The new 2,000 peso banknote, the highest denomination banknote in Argentina, was launched today, which due to the rapid devaluation of the national currency is worth $8.50 – at the official exchange rate – and on the parallel market corresponds to just $4 ( 3.70 euros).

The Argentine peso has lost about a quarter of its value against the US dollar this year, despite strict capital controls slowing its slide. Most Argentines buy dollars in unofficial markets, where the exchange rate is 480 pesos to the dollar (compared to 235 based on the official exchange rate).

The Latin American country is facing one of the highest inflation rates in the world. It is currently at 109% year-on-year, but is forecast to rise to 130% by the end of the year.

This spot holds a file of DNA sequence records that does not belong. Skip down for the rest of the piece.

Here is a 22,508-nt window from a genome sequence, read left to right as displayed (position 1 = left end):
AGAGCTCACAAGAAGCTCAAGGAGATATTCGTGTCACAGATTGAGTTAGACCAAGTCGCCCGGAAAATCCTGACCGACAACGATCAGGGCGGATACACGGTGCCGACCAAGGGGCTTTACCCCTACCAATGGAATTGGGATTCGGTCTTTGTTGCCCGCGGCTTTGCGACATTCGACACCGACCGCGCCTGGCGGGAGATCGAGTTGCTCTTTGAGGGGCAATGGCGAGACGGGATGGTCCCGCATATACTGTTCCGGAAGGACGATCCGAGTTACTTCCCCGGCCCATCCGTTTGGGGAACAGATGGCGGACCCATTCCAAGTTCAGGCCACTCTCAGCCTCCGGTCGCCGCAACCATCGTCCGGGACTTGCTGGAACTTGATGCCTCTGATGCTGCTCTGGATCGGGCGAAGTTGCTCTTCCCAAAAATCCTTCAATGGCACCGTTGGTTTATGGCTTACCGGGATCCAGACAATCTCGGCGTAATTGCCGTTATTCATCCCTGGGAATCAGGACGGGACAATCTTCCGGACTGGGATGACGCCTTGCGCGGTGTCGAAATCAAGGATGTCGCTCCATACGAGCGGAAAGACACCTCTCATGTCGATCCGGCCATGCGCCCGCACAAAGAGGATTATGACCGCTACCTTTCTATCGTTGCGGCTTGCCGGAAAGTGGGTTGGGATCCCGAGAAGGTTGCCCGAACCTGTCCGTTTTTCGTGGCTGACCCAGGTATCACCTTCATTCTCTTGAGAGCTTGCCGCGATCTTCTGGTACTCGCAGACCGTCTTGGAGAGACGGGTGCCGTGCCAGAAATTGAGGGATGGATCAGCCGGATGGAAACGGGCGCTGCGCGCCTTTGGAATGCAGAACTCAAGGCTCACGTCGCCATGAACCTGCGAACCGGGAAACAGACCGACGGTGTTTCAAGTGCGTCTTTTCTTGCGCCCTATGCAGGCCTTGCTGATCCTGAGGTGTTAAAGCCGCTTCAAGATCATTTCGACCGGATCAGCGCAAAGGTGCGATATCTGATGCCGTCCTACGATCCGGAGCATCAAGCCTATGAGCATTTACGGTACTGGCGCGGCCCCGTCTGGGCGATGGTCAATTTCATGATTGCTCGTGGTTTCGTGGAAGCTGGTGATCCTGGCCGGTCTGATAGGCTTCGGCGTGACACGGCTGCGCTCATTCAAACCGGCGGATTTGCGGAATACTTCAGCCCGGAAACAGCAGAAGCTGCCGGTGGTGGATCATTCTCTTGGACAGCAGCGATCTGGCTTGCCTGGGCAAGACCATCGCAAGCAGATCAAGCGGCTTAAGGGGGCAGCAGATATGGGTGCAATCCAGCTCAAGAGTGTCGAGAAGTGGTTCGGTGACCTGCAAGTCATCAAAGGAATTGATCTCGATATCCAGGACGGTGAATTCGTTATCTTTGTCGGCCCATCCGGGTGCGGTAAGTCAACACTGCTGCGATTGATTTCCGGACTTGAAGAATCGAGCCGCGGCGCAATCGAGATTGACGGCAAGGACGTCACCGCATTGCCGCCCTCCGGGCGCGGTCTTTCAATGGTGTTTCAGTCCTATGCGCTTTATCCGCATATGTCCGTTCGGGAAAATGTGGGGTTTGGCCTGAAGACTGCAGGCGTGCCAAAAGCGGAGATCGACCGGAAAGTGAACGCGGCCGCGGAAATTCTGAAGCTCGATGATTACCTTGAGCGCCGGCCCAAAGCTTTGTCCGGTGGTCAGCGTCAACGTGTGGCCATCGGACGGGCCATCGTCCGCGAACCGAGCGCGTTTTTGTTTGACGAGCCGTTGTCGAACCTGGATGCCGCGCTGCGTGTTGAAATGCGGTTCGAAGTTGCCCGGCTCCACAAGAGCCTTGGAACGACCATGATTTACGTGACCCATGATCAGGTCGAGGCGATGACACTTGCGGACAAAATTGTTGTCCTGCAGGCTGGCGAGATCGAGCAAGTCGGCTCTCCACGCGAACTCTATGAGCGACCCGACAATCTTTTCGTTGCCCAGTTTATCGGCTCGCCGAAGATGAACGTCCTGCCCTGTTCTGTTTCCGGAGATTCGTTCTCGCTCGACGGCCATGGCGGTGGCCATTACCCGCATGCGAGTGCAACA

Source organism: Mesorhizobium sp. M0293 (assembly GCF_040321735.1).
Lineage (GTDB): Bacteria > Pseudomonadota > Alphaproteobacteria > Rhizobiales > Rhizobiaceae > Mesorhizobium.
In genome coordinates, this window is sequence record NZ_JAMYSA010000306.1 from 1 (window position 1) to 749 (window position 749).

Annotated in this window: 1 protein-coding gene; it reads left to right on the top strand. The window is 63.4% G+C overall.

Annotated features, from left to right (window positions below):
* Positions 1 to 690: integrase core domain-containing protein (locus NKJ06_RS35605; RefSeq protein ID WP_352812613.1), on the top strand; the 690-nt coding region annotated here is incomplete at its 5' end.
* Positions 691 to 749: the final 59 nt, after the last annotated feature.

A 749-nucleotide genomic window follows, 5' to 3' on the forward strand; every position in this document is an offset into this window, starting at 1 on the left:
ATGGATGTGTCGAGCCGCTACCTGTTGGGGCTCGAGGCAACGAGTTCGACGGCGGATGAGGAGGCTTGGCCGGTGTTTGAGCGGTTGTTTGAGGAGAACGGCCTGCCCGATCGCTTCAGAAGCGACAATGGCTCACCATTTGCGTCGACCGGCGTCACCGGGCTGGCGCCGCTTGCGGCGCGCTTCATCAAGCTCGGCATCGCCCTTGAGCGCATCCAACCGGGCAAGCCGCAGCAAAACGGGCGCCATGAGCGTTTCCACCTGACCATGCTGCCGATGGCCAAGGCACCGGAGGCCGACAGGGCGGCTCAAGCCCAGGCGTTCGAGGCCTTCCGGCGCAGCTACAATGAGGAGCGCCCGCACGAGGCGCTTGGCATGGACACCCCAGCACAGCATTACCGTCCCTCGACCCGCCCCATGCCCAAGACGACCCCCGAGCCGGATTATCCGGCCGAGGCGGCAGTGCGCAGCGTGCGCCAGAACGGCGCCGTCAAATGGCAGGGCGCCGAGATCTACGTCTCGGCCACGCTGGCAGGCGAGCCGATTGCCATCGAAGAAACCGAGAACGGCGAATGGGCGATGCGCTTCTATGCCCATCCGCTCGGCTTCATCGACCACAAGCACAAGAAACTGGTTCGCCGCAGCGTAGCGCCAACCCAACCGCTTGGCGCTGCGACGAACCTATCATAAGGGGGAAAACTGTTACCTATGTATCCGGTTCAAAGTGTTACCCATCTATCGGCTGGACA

Argentina’s central bank recently raised its interest rate to 97%.

As around half of all commercial transactions in Argentina are still carried out in cash, the introduction of the new currency will make it easier for banks that have been facing a lack of space, but also for tourists who have been walking around with “bloated pockets” to do their shopping.

“The new banknote will improve the operation of ATMs and optimize cash transactions,” Argentina’s central bank said in a statement. Until today, the highest denomination banknote was the 1,000 peso.